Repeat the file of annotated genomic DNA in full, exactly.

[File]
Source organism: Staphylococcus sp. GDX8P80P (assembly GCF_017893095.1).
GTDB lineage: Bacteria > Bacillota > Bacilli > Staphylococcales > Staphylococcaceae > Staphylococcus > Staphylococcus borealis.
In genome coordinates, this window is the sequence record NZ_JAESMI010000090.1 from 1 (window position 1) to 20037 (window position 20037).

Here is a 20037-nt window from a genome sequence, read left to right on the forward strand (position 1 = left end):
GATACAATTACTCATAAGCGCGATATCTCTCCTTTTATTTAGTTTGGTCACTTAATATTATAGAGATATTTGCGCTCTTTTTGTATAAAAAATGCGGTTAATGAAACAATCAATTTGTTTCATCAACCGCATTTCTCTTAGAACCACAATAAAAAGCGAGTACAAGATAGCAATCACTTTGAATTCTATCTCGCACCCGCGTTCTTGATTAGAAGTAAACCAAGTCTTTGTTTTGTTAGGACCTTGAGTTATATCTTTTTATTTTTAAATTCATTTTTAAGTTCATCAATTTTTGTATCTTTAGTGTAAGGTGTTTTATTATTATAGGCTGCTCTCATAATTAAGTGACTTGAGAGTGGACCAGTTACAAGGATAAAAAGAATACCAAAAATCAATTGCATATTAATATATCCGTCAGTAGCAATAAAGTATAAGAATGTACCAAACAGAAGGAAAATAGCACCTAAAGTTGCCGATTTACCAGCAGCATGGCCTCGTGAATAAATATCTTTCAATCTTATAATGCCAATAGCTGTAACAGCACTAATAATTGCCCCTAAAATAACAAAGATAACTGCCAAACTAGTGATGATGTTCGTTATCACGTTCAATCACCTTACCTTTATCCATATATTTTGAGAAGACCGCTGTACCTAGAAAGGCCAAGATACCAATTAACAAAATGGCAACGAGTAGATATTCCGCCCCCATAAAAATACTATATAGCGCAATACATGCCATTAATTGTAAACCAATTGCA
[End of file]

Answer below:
Source organism: Staphylococcus sp. GDX8P80P (assembly GCF_017893095.1).
GTDB lineage: Bacteria > Bacillota > Bacilli > Staphylococcales > Staphylococcaceae > Staphylococcus > Staphylococcus borealis.
In genome coordinates, this window is the sequence record NZ_JAESMI010000090.1 from 1 (window position 1) to 20037 (window position 20037).

Here is a 20037-nt window from a genome sequence, read left to right on the forward strand (position 1 = left end):
GATACAATTACTCATAAGCGCGATATCTCTCCTTTTATTTAGTTTGGTCACTTAATATTATAGAGATATTTGCGCTCTTTTTGTATAAAAAATGCGGTTAATGAAACAATCAATTTGTTTCATCAACCGCATTTCTCTTAGAACCACAATAAAAAGCGAGTACAAGATAGCAATCACTTTGAATTCTATCTCGCACCCGCGTTCTTGATTAGAAGTAAACCAAGTCTTTGTTTTGTTAGGACCTTGAGTTATATCTTTTTATTTTTAAATTCATTTTTAAGTTCATCAATTTTTGTATCTTTAGTGTAAGGTGTTTTATTATTATAGGCTGCTCTCATAATTAAGTGACTTGAGAGTGGACCAGTTACAAGGATAAAAAGAATACCAAAAATCAATTGCATATTAATATATCCGTCAGTAGCAATAAAGTATAAGAATGTACCAAACAGAAGGAAAATAGCACCTAAAGTTGCCGATTTACCAGCAGCATGGCCTCGTGAATAAATATCTTTCAATCTTATAATGCCAATAGCTGTAACAGCACTAATAATTGCCCCTAAAATAACAAAGATAACTGCCAAACTAGTGATGATGTTCGTTATCACGTTCAATCACCTTACCTTTATCCATATATTTTGAGAAGACCGCTGTACCTAGAAAGGCCAAGATACCAATTAACAAAATGGCAACGAGTAGATATTCCGCCCCCATAAAAATACTATATAGCGCAATACATGCCATTAATTGTAAACCAATTGCA